I would like to add to the conversation of death penalty being pro-life, I wouldn’t support the death penalty of Hitler if he was arrested and stood trial as opposed to shooting himself. I wouldn’t support the death penalty for the terrible Hutu extremist group in the Rwandan Genocide (a particular interest of mine is this genocide).
If I was even consider supporting the death penalty it would be if we are talking about a prisoner who might kill other inmates or the guards or is a risk to escape and kill civilians. BUT, my concern here is the safety of others, not killing this person because he/she has no value or worth. I believe everyone, the worst murderer or the holiest person has worth not deserves death. Also, considering how strong our prisons are due to new innovation, security, and weaponry, the inevitability someone escapes is very low and if such a risk to others in the prison is there, the innate would face additional security and privatization measures.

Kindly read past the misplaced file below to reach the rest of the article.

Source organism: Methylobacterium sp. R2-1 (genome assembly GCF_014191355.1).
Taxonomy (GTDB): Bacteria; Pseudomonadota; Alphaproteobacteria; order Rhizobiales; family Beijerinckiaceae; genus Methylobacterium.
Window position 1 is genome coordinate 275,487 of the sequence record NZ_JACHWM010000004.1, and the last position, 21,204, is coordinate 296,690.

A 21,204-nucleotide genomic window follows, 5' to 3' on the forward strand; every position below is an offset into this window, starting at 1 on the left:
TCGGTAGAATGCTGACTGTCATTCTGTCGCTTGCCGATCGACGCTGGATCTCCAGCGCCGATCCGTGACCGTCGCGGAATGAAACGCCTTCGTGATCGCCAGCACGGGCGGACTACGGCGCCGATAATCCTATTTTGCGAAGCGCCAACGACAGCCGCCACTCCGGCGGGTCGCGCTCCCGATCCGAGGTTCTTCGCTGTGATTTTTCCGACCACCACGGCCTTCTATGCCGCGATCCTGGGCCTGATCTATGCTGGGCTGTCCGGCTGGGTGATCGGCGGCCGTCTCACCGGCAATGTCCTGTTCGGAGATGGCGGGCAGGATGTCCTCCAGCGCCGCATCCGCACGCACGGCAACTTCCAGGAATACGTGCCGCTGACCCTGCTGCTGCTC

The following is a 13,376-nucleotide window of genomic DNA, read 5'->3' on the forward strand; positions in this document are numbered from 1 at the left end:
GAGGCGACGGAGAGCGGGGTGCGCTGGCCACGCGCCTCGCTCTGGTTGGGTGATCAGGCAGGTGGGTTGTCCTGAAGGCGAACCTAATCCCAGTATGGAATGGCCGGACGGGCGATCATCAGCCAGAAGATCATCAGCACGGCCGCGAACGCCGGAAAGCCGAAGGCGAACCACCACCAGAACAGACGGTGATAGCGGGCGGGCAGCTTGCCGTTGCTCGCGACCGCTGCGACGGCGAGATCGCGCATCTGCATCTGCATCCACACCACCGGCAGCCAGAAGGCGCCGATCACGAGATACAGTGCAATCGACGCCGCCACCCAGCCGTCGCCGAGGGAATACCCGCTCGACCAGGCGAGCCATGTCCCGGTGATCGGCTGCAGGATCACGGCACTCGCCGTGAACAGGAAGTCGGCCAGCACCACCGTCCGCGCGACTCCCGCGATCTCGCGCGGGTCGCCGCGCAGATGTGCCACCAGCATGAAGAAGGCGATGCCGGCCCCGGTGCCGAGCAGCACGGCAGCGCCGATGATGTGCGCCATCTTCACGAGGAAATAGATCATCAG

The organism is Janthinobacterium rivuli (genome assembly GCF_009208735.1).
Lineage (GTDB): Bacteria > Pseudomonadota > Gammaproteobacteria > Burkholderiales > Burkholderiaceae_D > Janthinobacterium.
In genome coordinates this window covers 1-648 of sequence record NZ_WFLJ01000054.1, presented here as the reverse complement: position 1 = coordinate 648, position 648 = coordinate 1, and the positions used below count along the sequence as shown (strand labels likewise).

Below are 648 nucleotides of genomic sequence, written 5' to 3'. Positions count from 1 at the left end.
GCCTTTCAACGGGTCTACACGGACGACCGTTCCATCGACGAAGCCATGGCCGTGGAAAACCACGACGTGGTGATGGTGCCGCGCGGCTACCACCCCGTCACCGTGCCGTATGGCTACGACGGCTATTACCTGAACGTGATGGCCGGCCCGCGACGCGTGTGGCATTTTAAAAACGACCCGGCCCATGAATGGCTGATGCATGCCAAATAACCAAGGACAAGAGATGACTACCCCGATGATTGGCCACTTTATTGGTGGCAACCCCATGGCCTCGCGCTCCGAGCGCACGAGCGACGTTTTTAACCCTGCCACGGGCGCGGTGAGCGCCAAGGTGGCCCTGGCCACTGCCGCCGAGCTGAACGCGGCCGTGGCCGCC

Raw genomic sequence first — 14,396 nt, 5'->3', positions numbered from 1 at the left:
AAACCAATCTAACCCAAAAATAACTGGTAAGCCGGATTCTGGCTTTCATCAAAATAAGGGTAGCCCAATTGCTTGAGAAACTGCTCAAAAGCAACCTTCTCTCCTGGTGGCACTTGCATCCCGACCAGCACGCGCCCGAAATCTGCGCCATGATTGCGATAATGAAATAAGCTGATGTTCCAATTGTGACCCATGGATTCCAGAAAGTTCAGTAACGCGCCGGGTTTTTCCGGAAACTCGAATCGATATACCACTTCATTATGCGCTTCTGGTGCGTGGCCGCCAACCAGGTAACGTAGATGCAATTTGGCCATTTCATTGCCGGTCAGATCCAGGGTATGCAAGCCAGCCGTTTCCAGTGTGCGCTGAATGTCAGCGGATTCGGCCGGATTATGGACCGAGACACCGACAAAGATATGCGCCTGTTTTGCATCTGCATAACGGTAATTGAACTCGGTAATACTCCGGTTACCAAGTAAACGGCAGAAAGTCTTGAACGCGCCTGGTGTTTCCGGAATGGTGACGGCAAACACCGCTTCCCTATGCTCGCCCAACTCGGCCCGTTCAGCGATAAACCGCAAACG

So my point is, in theory I could see a situation where the death penalty is needed but in actuality this situation will never happen. This is also the view JPII had, he conceded in theory it is possible a situation needs it but in actuality it would never be needed.
Thus, by this logic, I oppose the death penalty in every case. Pope Francis codified this belief of JPII. If by some crazy odds this situation is necessary (which myself and JPII see as impossible), the action of death would have to be ordered to the preservation of life not ordered to punishment.
Curious as to what others think on this. @Aquinas11 @OnAJourney